Insights into what moves us. Contributions from the Structr team and guests. The Structr Blog

Anke Pachauer
04. February 2021

How a Combined Low-Code/Pro-Code Approach Compares to Classic Digitalization Strategies

If we look at the benefits of different strategies in digitization projects, we have to make decisions based on the requirements, the business value we can achieve, or the uniqueness of the software solution. Based on the level of customization, projects are divided into these three common segments: Commercial Off-the-Shelf (COTS), Component Integration and Custom Development.

According to classic pigeonhole thinking, the following classification can be made depending on the requirements of a system:

COTS is suitable if the requirements for the system are well defined, not overly complex and standard solutions are available.

Component Integration requires a certain degree of differentiation according to individual requirements, which can be achieved by integrating individual components into the existing IT landscape.

In Custom Development projects, the focus is on an innovative, unique system that is specifically tailored to the use cases of an organization. The initial requirements and constant changes defined by the customer as well as the level of project support by the development team is relatively high.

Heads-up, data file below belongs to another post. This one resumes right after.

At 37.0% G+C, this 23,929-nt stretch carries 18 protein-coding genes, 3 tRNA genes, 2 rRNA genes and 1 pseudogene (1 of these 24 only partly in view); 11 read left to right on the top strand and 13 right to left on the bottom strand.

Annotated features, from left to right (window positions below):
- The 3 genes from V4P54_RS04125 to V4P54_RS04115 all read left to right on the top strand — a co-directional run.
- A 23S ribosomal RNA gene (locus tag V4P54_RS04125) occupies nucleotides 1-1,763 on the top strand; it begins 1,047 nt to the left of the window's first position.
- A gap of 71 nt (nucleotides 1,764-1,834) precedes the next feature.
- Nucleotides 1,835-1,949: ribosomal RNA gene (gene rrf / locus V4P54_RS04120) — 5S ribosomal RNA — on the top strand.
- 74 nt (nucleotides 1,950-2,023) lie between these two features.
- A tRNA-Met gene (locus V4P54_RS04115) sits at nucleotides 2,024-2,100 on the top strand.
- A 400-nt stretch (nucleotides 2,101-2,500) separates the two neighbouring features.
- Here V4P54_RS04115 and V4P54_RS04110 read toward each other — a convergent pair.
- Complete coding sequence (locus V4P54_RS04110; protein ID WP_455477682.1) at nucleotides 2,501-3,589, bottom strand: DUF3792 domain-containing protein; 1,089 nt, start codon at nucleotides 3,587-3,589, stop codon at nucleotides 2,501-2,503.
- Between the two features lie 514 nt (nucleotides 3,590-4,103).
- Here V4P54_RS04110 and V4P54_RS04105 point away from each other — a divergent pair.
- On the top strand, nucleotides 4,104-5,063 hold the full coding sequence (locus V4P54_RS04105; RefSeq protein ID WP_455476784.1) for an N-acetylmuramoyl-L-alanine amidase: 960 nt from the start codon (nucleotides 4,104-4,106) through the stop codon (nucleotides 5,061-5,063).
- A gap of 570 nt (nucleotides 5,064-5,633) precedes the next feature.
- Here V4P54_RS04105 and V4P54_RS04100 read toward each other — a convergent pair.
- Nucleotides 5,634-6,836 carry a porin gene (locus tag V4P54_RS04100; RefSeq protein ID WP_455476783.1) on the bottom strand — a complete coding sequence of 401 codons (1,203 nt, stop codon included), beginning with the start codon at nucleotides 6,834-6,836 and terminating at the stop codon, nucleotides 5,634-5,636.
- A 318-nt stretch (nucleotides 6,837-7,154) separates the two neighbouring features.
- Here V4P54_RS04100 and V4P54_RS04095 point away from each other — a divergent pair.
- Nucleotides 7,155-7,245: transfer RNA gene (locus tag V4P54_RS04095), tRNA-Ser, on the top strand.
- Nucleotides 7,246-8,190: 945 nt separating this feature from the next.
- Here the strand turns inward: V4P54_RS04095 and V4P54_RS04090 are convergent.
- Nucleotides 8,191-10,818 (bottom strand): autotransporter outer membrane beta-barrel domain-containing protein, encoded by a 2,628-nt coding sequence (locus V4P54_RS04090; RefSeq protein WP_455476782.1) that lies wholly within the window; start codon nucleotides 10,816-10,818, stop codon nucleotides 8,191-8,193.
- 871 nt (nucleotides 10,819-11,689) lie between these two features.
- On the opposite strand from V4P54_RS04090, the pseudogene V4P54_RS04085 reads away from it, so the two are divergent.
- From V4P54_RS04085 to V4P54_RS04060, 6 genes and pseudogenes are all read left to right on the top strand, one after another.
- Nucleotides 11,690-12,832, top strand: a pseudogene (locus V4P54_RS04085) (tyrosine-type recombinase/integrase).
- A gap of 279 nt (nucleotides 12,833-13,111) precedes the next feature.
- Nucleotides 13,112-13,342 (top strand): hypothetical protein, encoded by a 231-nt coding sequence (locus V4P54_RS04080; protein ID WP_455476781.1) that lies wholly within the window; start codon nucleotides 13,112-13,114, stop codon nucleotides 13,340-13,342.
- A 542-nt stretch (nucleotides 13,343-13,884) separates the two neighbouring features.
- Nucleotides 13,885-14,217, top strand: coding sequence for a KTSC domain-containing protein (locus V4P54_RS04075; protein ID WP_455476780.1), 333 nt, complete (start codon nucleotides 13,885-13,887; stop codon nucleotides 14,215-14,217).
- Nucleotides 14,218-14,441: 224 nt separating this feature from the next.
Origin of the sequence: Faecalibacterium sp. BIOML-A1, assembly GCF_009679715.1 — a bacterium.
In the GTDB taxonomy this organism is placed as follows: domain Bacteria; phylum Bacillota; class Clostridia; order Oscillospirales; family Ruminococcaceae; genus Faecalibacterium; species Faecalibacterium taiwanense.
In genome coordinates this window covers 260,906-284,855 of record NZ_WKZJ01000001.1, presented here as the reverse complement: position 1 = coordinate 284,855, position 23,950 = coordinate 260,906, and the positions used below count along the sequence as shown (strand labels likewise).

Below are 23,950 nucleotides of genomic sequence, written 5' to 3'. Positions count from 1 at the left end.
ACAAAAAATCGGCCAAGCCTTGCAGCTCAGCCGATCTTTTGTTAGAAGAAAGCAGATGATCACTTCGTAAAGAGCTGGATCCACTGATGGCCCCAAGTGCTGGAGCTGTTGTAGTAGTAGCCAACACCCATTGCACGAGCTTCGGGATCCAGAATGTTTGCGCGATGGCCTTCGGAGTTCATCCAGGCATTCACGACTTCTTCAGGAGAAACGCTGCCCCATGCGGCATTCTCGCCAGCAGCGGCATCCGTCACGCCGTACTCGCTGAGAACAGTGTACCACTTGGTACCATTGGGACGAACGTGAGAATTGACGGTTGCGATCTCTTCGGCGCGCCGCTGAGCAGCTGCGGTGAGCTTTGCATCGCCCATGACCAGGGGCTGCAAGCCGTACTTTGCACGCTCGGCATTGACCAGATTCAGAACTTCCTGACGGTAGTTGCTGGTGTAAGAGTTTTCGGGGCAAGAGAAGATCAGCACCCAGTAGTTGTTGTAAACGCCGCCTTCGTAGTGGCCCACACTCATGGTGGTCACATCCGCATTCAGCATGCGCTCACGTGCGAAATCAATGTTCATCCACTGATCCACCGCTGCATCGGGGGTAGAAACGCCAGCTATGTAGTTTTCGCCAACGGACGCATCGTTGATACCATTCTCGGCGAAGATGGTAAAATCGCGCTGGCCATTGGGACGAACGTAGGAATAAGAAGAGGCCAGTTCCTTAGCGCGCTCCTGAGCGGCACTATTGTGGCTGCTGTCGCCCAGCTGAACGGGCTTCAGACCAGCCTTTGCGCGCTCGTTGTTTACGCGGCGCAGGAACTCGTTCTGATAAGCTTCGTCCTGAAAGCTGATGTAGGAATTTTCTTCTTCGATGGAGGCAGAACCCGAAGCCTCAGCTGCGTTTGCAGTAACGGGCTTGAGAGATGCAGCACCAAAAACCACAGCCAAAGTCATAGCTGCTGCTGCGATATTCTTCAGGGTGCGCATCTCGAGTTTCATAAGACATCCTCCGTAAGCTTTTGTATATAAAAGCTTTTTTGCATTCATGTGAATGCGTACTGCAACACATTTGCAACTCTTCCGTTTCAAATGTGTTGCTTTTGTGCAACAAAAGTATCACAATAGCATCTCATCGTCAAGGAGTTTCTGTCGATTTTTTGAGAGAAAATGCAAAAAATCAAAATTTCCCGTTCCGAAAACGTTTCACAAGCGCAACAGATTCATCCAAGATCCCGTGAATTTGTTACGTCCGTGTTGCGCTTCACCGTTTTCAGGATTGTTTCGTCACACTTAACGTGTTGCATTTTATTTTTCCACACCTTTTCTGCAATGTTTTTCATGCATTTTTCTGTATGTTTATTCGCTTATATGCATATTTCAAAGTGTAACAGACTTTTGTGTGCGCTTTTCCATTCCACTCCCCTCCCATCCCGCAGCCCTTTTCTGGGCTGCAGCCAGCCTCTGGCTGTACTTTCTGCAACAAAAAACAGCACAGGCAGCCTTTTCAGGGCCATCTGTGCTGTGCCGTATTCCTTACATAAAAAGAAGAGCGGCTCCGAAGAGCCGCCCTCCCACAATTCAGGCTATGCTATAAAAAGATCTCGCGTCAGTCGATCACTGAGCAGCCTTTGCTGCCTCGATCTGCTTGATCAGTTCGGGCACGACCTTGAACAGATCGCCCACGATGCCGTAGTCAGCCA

Now it's time to break down the pigeonholes and throw a holistic opportunity into the ring: Structr. With the capabilities of graph technology and the integration of low-code and pro-code elements alike, Structr is naturally most efficient and effective in projects where the requirement is not comprehensively defined and the customization needs of the solution are correspondingly higher. In the above classification, this corresponds to a system of component integration and custom development.

But Structr is also the right partner for you if you are actually considering a Commercial Off-the-Shelf solution and find that the application you need is either not available in the required form or is too complex or expensive, if you still need adjustments that in turn drive up the price (and eventually push you back to the limits of standardization), if you want to have more control over your system or if you want to keep other options open for differentiation in the future.